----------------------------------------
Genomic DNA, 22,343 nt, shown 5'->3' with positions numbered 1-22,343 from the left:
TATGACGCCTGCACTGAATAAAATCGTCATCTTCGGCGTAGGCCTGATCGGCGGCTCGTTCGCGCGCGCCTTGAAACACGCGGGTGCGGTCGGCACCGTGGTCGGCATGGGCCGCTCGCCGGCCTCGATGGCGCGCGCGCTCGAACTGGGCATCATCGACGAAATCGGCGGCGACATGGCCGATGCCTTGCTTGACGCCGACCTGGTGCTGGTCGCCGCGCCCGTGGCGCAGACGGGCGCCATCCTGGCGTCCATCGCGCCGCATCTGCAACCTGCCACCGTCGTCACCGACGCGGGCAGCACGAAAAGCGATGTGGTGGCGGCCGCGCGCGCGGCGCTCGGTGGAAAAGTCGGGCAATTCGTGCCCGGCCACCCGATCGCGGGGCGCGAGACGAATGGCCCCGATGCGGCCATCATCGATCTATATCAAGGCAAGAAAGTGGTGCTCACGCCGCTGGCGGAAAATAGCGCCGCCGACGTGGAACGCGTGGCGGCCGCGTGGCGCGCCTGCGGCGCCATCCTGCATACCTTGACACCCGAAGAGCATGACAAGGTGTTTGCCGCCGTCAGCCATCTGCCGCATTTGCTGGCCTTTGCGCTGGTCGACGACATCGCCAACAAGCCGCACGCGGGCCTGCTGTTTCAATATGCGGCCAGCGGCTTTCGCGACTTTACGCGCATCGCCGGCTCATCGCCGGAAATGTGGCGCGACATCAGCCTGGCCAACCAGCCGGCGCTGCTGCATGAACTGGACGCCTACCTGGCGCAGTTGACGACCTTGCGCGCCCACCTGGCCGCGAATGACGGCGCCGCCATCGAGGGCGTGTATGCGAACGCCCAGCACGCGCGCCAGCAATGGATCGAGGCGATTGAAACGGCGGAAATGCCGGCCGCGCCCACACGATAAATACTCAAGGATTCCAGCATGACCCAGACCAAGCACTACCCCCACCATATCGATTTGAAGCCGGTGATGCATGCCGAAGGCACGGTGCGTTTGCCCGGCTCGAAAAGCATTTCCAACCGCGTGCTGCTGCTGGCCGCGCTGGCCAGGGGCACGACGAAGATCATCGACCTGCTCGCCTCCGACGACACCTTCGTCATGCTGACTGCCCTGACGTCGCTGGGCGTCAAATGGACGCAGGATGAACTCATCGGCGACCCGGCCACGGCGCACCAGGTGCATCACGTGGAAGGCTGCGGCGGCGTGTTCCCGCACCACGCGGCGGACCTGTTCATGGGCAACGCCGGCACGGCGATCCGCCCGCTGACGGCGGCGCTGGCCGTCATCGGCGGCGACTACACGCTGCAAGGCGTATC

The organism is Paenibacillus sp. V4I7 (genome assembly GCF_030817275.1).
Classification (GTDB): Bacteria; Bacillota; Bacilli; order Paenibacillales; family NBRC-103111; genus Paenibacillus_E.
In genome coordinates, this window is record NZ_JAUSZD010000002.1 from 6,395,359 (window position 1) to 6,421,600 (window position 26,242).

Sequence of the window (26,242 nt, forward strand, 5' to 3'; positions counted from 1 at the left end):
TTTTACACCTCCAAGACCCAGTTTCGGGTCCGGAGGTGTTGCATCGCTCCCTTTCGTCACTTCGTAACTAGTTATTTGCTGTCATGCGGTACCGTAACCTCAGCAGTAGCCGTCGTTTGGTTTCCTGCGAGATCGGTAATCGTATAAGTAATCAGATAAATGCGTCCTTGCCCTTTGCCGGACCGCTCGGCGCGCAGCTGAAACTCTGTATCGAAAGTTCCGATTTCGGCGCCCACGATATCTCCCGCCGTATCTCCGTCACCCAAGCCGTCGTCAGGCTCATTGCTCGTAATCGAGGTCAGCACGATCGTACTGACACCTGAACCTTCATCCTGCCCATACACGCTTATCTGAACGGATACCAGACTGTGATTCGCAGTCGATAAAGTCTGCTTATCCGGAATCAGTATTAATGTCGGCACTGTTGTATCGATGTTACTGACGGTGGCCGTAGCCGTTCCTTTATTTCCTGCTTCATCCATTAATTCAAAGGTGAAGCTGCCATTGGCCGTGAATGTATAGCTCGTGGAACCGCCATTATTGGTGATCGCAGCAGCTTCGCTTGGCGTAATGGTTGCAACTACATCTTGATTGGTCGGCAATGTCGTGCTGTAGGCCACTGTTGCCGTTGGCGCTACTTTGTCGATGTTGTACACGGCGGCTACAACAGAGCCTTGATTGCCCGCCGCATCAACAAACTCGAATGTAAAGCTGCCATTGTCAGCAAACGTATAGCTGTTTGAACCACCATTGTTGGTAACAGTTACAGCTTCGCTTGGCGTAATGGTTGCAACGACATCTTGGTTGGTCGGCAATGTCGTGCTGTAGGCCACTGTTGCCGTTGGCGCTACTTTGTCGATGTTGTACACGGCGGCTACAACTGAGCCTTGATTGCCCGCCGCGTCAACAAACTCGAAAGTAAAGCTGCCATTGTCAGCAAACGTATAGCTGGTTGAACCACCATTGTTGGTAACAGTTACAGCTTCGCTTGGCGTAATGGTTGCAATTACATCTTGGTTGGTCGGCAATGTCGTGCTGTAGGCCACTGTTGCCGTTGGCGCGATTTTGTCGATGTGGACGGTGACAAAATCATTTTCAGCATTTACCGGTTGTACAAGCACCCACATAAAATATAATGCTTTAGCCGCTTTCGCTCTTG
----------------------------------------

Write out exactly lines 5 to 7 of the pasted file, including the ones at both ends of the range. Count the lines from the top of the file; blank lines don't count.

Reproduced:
In genome coordinates, this window is record NZ_JAUSZD010000002.1 from 6,395,359 (window position 1) to 6,421,600 (window position 26,242).

Sequence of the window (26,242 nt, forward strand, 5' to 3'; positions counted from 1 at the left end):
TTTTACACCTCCAAGACCCAGTTTCGGGTCCGGAGGTGTTGCATCGCTCCCTTTCGTCACTTCGTAACTAGTTATTTGCTGTCATGCGGTACCGTAACCTCAGCAGTAGCCGTCGTTTGGTTTCCTGCGAGATCGGTAATCGTATAAGTAATCAGATAAATGCGTCCTTGCCCTTTGCCGGACCGCTCGGCGCGCAGCTGAAACTCTGTATCGAAAGTTCCGATTTCGGCGCCCACGATATCTCCCGCCGTATCTCCGTCACCCAAGCCGTCGTCAGGCTCATTGCTCGTAATCGAGGTCAGCACGATCGTACTGACACCTGAACCTTCATCCTGCCCATACACGCTTATCTGAACGGATACCAGACTGTGATTCGCAGTCGATAAAGTCTGCTTATCCGGAATCAGTATTAATGTCGGCACTGTTGTATCGATGTTACTGACGGTGGCCGTAGCCGTTCCTTTATTTCCTGCTTCATCCATTAATTCAAAGGTGAAGCTGCCATTGGCCGTGAATGTATAGCTCGTGGAACCGCCATTATTGGTGATCGCAGCAGCTTCGCTTGGCGTAATGGTTGCAACTACATCTTGATTGGTCGGCAATGTCGTGCTGTAGGCCACTGTTGCCGTTGGCGCTACTTTGTCGATGTTGTACACGGCGGCTACAACAGAGCCTTGATTGCCCGCCGCATCAACAAACTCGAATGTAAAGCTGCCATTGTCAGCAAACGTATAGCTGTTTGAACCACCATTGTTGGTAACAGTTACAGCTTCGCTTGGCGTAATGGTTGCAACGACATCTTGGTTGGTCGGCAATGTCGTGCTGTAGGCCACTGTTGCCGTTGGCGCTACTTTGTCGATGTTGTACACGGCGGCTACAACTGAGCCTTGATTGCCCGCCGCGTCAACAAACTCGAAAGTAAAGCTGCCATTGTCAGCAAACGTATAGCTGGTTGAACCACCATTGTTGGTAACAGTTACAGCTTCGCTTGGCGTAATGGTTGCAATTACATCTTGGTTGGTCGGCAATGTCGTGCTGTAGGCCACTGTTGCCGTTGGCGCGATTTTGTCGATGTGGACGGTGACAAAATCATTTTCAGCATTTACCGGTTGTACAAGCACCCACATAAAATATAATGCTTTAGCCGCTTTCGCTCTTG